EXHAUSTED. ANGRY. SCARED TO DEATH. That’s the reality of being Black in America in 2020. As a young man, a Black man, a gay man, I cannot communicate the pain and exhaustion of my daily existence. Every morning I wake up in fear that today will be the day that I die through no real fault of my own. Every day I am confronted by systemic racism and hatred that says my life is expendable, worthless.
From the health disparities to the recent police murders of Black men and women, Black oppression, suffering, and death form the foundation of every single institution in this country. We read about it, we see it firsthand every single day: Black mothers who die from complications giving birth, Black families that cannot obtain fair housing, Black children who struggle to get a quality education, and Black beings who are hunted daily by the police state.
I truly believe that to achieve real, substantive change, we need to critically look at our systems and institutions and tear them down if they don’t work. That’s where my hope lies. Small, incremental, “performative” changes from allies, corporations, politicians haven’t really done much to solve for anti-Blackness and racism.
Emory is one of those institutions. Even though I fell in love with the university on my first visit, and still believe it is the right place for me, Emory is still affected by and perpetuates these systemic biases that put me and other Black students at a disadvantage. The university still has a long way to go in the name of equity and justice. Over the years, Emory has seemed to be mostly performative in its anti-racism efforts. I am cautiously awaiting to see how these efforts will actualize into real, lasting change.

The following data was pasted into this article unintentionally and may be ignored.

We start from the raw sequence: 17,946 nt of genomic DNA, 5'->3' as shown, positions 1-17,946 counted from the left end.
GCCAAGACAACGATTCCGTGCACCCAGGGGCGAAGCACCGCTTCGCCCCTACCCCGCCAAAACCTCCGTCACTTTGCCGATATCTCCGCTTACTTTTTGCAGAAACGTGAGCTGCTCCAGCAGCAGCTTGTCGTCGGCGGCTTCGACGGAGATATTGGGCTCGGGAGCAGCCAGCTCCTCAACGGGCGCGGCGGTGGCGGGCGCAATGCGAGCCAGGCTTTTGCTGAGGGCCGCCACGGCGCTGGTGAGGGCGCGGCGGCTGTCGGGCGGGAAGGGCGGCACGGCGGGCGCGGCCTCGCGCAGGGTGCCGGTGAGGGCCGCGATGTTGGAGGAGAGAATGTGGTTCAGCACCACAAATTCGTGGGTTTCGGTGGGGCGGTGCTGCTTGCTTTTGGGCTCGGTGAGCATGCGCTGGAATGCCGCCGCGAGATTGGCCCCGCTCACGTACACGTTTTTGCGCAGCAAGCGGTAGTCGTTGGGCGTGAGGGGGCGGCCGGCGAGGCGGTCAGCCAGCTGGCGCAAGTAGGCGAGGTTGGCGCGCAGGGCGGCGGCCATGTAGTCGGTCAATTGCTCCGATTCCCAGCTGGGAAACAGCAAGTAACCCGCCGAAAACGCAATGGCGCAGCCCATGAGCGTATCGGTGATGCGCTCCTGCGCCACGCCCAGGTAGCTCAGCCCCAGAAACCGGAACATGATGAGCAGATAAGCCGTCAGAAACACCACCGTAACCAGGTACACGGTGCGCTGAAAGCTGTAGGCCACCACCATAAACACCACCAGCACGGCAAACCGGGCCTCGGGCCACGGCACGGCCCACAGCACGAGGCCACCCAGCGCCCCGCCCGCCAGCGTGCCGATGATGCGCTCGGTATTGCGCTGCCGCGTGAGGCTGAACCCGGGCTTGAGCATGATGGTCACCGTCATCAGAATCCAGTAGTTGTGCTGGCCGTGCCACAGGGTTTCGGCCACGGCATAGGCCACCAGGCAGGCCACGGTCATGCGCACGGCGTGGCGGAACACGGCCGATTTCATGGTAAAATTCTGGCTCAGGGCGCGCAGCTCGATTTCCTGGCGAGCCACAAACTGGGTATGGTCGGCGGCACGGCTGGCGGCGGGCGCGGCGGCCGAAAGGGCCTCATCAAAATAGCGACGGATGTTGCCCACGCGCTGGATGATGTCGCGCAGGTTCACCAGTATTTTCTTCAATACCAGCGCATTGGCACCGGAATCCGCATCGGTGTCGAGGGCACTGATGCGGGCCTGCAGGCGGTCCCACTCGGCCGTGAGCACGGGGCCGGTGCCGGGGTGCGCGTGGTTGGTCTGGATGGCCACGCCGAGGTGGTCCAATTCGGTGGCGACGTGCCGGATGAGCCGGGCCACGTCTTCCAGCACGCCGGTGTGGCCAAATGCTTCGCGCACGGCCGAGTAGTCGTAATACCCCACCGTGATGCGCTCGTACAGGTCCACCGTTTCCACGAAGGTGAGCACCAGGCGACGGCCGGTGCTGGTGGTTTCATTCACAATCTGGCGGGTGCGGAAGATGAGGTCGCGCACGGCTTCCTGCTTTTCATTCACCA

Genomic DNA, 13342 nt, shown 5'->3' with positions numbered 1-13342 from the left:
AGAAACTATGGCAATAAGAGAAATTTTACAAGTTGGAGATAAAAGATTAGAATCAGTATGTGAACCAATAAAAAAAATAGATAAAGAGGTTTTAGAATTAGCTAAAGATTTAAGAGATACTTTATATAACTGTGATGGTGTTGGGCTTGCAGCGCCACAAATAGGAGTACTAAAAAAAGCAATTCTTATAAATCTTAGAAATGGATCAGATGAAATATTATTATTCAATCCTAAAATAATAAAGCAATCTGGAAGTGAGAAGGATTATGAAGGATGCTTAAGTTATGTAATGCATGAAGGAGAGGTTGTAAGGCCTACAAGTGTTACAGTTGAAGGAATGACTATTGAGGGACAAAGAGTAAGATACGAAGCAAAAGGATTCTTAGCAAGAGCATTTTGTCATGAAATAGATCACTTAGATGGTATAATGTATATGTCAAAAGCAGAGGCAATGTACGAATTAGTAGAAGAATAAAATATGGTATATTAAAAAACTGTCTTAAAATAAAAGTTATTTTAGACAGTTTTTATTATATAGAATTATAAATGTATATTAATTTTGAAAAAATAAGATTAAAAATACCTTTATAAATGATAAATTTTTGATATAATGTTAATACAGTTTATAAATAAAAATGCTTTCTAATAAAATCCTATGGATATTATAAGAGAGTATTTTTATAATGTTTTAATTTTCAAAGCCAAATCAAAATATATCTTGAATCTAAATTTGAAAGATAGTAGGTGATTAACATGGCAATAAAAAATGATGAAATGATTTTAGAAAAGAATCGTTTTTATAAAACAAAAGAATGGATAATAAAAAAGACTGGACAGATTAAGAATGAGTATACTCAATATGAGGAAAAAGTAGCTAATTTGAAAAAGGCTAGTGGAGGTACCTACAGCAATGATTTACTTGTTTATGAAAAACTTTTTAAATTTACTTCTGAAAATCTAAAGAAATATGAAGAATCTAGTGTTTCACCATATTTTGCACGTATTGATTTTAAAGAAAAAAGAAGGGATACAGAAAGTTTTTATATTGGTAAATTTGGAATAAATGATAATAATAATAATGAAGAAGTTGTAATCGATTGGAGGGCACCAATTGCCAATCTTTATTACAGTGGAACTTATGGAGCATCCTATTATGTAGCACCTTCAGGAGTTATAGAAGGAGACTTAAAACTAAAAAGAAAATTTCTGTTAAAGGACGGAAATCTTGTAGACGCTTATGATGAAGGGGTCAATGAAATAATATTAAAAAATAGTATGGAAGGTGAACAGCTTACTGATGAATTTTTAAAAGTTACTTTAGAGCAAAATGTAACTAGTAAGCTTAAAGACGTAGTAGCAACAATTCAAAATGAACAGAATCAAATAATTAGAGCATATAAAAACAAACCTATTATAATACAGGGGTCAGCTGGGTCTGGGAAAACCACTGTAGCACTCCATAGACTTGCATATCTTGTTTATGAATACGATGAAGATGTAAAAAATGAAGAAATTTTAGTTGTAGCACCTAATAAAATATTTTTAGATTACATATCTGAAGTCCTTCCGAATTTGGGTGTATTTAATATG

As president of the Black Student Alliance, I have encouraged and participated in anti-racism efforts across campus. My main objective has been to help ensure that Black students at Emory can survive and thrive.And I really think we’ve made a difference by providing programs that allow Black students to take a break from their struggles and by advocating for them in places that are not always the most welcoming to Blackness.
Don’t get me wrong, I have experienced immense growth during my time at Emory. The trials that I have experienced here, both personal and academic, have helped me find my identity as a Black man. But there is much room for improvement, and I am working so that my fellow Black students and I can make Emory more equitable for everyone.
AMON PIERSON 22C
President of the Black Student Alliance
Pierson is a junior studying comparative literature and art history at Emory College of Arts and Sciences, and he also serves as vice president of student affairs for the sixty-fifth College Council.